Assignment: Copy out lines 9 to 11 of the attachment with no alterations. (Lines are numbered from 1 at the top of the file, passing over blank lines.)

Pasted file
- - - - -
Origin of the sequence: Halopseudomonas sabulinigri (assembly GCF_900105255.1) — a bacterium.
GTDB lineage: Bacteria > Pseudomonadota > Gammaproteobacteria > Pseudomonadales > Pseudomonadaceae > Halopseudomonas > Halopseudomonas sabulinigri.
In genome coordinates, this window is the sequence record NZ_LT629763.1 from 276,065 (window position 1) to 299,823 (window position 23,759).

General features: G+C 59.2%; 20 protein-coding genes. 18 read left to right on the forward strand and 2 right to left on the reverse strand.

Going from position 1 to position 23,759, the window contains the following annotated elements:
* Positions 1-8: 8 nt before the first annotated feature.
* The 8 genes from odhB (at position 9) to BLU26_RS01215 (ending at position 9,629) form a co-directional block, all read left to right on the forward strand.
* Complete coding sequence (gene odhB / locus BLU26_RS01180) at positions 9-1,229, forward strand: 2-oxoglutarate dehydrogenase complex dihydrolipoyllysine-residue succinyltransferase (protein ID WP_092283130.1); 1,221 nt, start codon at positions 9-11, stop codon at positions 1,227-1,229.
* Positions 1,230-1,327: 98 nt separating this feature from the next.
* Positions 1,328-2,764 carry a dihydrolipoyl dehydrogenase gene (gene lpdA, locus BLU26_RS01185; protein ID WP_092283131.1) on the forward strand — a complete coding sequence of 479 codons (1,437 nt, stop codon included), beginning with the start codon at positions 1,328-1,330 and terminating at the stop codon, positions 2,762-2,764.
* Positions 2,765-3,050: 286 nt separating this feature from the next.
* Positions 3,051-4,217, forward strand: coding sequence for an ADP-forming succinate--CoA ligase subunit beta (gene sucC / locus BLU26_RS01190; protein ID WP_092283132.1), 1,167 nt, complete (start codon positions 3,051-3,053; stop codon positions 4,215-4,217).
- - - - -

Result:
* Positions 1,230-1,327: 98 nt separating this feature from the next.
* Positions 1,328-2,764 carry a dihydrolipoyl dehydrogenase gene (gene lpdA, locus BLU26_RS01185; protein ID WP_092283131.1) on the forward strand — a complete coding sequence of 479 codons (1,437 nt, stop codon included), beginning with the start codon at positions 1,328-1,330 and terminating at the stop codon, positions 2,762-2,764.
* Positions 2,765-3,050: 286 nt separating this feature from the next.